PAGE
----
Leonardo da Vinci By Jade Arthurs

Leonardo da Vinci

By Jade Arthurs


Leonardo da Vinci was the “most famous artist of the Italian Renaissance artist” and he is known for his famous works “The Last Supper” and “Mona Lisa.” However, Da Vinci was also interested with the laws of science and nature, which helped his work as a painter, sculptor, inventor and draftsmen. “His ideas and art of which includes “Virgin of the Rocks,” “The Last Supper,” “Leda and the Swan” and “Mona Lisa” have influenced countless artists and made da Vinci the most famous artist of all time.


Leonardo da Vinci was born “in 1452, in the heart of the Renaissance in the heart of Europe.”  He was born outside Vinci, high up on Mount Albano, in the valley of the Arno River, near the city of Florence. At this time Florence was an independent republic and commercial centre at the time of his birth. He was the son of Ser Pierro da Vinci, who was a lawyer, and a peasant girl named Caterina.

He was considered “illegitimate” because they were not married. His father later married into a wealthy family and Leonardo went to live with his ‘new’ grandparents. Later he lived with his father’s family and they didn’t hide his birth and welcomed him into the family.


Leonardo had “no surname in the modern sense. “da Vinci” means  “of Vinci” or from Vinci.” His full birth name was “Leondardo di ser Piero da Vinci”, meaning “Leonardo, son of (Mes) ser Piero from Vinci”. Little is known about Leonardo’s early life. He spent his first five years in the village of Anchiano. As a child he was very smart and was very quick at arithmetic and music. Leonardo received “ an education in Latin, geometry and mathematics.” He also learned the lyre (a musical instrument like the harp) HE a wonderful singing voice, and quickly went to further develop his talents with a tutor.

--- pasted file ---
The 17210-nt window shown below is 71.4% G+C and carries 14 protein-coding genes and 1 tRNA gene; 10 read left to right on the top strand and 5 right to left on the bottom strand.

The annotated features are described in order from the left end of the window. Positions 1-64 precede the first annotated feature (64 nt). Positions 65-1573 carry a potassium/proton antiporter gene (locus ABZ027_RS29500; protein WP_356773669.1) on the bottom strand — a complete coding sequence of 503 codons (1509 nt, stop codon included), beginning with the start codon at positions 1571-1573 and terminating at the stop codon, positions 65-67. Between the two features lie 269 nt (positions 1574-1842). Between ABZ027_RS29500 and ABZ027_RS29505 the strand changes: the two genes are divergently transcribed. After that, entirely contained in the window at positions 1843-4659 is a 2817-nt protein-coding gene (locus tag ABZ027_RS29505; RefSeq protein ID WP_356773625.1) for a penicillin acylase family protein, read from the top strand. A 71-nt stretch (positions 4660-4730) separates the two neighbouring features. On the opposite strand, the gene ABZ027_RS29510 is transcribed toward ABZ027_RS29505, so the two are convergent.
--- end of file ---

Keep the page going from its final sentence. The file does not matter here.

In later life, he remembered two childhood incidents. One, which he regarded as an omen, was when “a kite dropped from the sky and hovered over his cradle ”. The second happened while he was exploring in the mountains. He discovered a cave and was terrified that some monster might be inside. However he was also curious to see what was inside. This showed he had great curiosity and this would stay with him for life.


His early life has been the subject of historical guess work. Vasari, a famous “biographer of Renaissance painters, tells of how a local peasant made himself a round shield and requested that Leonardo paint it for him” . Leonardo “drew a painting of a monster spitting fire. It was so terrifying that it was sold to the the Duke of Milan.”


At the age of 14, da Vinci began apprenticing with the artist Verrocchio. For six years, he “learned a lot of technical skills, including metalworking, leather arts, carpentry, drawing and sculpting”. By the age of 20, he had qualified as a master artist in the Guild of Saint Luke and had his own workshop.


In 1482, Lorenzo de’ Medici, a man from a wealthy Italian family, commissioned da Vinci to made a silver lyre and bring it to Ludovico il Moro, the Duke of Milan, as a gesture of peace. Da Vinci did so and then “wrote Ludovico a letter describing how his engineering and artistic talents would be of great service” to Ludovico. His letter was successful and he worked for Ludovico from 1482 until 1499. Leonardo was commissioned to work on many projects for the duke.